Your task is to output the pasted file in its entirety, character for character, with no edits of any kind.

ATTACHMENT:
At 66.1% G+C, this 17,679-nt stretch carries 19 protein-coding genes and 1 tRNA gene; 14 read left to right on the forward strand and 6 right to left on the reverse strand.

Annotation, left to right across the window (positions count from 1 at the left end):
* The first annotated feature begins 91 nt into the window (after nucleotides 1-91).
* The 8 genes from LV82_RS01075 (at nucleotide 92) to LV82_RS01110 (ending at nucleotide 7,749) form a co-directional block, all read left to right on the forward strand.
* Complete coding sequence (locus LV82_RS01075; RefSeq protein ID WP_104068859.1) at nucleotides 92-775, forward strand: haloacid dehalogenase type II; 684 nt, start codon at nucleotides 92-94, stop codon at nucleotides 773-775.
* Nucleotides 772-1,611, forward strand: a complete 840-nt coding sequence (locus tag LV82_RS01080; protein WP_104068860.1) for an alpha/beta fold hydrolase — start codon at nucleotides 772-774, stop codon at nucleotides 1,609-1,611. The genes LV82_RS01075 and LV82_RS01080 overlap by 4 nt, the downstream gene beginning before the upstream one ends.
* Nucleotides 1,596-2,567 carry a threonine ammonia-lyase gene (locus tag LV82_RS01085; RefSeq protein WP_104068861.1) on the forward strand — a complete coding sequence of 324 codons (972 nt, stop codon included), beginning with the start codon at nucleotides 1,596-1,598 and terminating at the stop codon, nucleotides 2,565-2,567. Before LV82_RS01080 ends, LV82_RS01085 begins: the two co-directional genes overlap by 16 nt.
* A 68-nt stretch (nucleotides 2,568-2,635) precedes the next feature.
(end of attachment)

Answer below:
At 66.1% G+C, this 17,679-nt stretch carries 19 protein-coding genes and 1 tRNA gene; 14 read left to right on the forward strand and 6 right to left on the reverse strand.

Annotation, left to right across the window (positions count from 1 at the left end):
* The first annotated feature begins 91 nt into the window (after nucleotides 1-91).
* The 8 genes from LV82_RS01075 (at nucleotide 92) to LV82_RS01110 (ending at nucleotide 7,749) form a co-directional block, all read left to right on the forward strand.
* Complete coding sequence (locus LV82_RS01075; RefSeq protein ID WP_104068859.1) at nucleotides 92-775, forward strand: haloacid dehalogenase type II; 684 nt, start codon at nucleotides 92-94, stop codon at nucleotides 773-775.
* Nucleotides 772-1,611, forward strand: a complete 840-nt coding sequence (locus tag LV82_RS01080; protein WP_104068860.1) for an alpha/beta fold hydrolase — start codon at nucleotides 772-774, stop codon at nucleotides 1,609-1,611. The genes LV82_RS01075 and LV82_RS01080 overlap by 4 nt, the downstream gene beginning before the upstream one ends.
* Nucleotides 1,596-2,567 carry a threonine ammonia-lyase gene (locus tag LV82_RS01085; RefSeq protein WP_104068861.1) on the forward strand — a complete coding sequence of 324 codons (972 nt, stop codon included), beginning with the start codon at nucleotides 1,596-1,598 and terminating at the stop codon, nucleotides 2,565-2,567. Before LV82_RS01080 ends, LV82_RS01085 begins: the two co-directional genes overlap by 16 nt.
* A 68-nt stretch (nucleotides 2,568-2,635) precedes the next feature.